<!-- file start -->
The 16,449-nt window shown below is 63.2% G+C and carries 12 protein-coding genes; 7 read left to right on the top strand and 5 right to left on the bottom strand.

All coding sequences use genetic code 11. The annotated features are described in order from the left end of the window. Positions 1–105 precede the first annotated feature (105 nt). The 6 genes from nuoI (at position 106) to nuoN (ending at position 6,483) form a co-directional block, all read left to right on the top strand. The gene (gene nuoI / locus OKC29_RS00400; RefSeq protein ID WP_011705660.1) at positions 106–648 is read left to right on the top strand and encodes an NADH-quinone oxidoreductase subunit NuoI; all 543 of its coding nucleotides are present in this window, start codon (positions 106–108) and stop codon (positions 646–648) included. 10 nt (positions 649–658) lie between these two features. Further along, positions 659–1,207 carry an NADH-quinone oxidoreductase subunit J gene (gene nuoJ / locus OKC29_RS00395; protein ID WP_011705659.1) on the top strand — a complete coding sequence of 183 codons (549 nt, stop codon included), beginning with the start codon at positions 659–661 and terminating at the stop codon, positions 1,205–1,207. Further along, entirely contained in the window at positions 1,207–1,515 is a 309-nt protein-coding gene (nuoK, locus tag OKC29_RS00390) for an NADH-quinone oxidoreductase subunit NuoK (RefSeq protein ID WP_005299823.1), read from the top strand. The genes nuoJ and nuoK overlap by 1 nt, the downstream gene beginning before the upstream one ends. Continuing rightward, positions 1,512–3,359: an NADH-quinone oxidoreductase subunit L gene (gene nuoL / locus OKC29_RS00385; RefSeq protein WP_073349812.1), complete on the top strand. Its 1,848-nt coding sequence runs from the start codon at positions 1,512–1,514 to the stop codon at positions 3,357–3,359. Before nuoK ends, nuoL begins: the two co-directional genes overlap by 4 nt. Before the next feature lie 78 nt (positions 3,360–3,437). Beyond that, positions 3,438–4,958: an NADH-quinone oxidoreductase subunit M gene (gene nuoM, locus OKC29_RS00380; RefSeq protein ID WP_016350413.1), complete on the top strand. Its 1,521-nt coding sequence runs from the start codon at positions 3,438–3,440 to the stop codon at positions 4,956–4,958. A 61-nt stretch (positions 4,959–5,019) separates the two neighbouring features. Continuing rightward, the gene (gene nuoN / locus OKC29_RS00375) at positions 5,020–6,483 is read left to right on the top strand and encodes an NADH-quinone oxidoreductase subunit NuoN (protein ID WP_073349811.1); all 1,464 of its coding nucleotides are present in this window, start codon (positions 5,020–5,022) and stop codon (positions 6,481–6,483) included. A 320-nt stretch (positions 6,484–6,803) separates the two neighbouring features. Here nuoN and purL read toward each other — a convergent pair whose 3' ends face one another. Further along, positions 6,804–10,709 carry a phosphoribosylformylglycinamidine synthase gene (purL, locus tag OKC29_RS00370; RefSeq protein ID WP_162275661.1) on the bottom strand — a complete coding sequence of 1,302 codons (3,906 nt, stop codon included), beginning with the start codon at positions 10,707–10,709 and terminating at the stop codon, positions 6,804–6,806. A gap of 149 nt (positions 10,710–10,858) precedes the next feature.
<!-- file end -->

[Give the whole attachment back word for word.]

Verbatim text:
The 16,449-nt window shown below is 63.2% G+C and carries 12 protein-coding genes; 7 read left to right on the top strand and 5 right to left on the bottom strand.

All coding sequences use genetic code 11. The annotated features are described in order from the left end of the window. Positions 1–105 precede the first annotated feature (105 nt). The 6 genes from nuoI (at position 106) to nuoN (ending at position 6,483) form a co-directional block, all read left to right on the top strand. The gene (gene nuoI / locus OKC29_RS00400; RefSeq protein ID WP_011705660.1) at positions 106–648 is read left to right on the top strand and encodes an NADH-quinone oxidoreductase subunit NuoI; all 543 of its coding nucleotides are present in this window, start codon (positions 106–108) and stop codon (positions 646–648) included. 10 nt (positions 649–658) lie between these two features. Further along, positions 659–1,207 carry an NADH-quinone oxidoreductase subunit J gene (gene nuoJ / locus OKC29_RS00395; protein ID WP_011705659.1) on the top strand — a complete coding sequence of 183 codons (549 nt, stop codon included), beginning with the start codon at positions 659–661 and terminating at the stop codon, positions 1,205–1,207. Further along, entirely contained in the window at positions 1,207–1,515 is a 309-nt protein-coding gene (nuoK, locus tag OKC29_RS00390) for an NADH-quinone oxidoreductase subunit NuoK (RefSeq protein ID WP_005299823.1), read from the top strand. The genes nuoJ and nuoK overlap by 1 nt, the downstream gene beginning before the upstream one ends. Continuing rightward, positions 1,512–3,359: an NADH-quinone oxidoreductase subunit L gene (gene nuoL / locus OKC29_RS00385; RefSeq protein WP_073349812.1), complete on the top strand. Its 1,848-nt coding sequence runs from the start codon at positions 1,512–1,514 to the stop codon at positions 3,357–3,359. Before nuoK ends, nuoL begins: the two co-directional genes overlap by 4 nt. Before the next feature lie 78 nt (positions 3,360–3,437). Beyond that, positions 3,438–4,958: an NADH-quinone oxidoreductase subunit M gene (gene nuoM, locus OKC29_RS00380; RefSeq protein ID WP_016350413.1), complete on the top strand. Its 1,521-nt coding sequence runs from the start codon at positions 3,438–3,440 to the stop codon at positions 4,956–4,958. A 61-nt stretch (positions 4,959–5,019) separates the two neighbouring features. Continuing rightward, the gene (gene nuoN / locus OKC29_RS00375) at positions 5,020–6,483 is read left to right on the top strand and encodes an NADH-quinone oxidoreductase subunit NuoN (protein ID WP_073349811.1); all 1,464 of its coding nucleotides are present in this window, start codon (positions 5,020–5,022) and stop codon (positions 6,481–6,483) included. A 320-nt stretch (positions 6,484–6,803) separates the two neighbouring features. Here nuoN and purL read toward each other — a convergent pair whose 3' ends face one another. Further along, positions 6,804–10,709 carry a phosphoribosylformylglycinamidine synthase gene (purL, locus tag OKC29_RS00370; RefSeq protein ID WP_162275661.1) on the bottom strand — a complete coding sequence of 1,302 codons (3,906 nt, stop codon included), beginning with the start codon at positions 10,707–10,709 and terminating at the stop codon, positions 6,804–6,806. A gap of 149 nt (positions 10,710–10,858) precedes the next feature.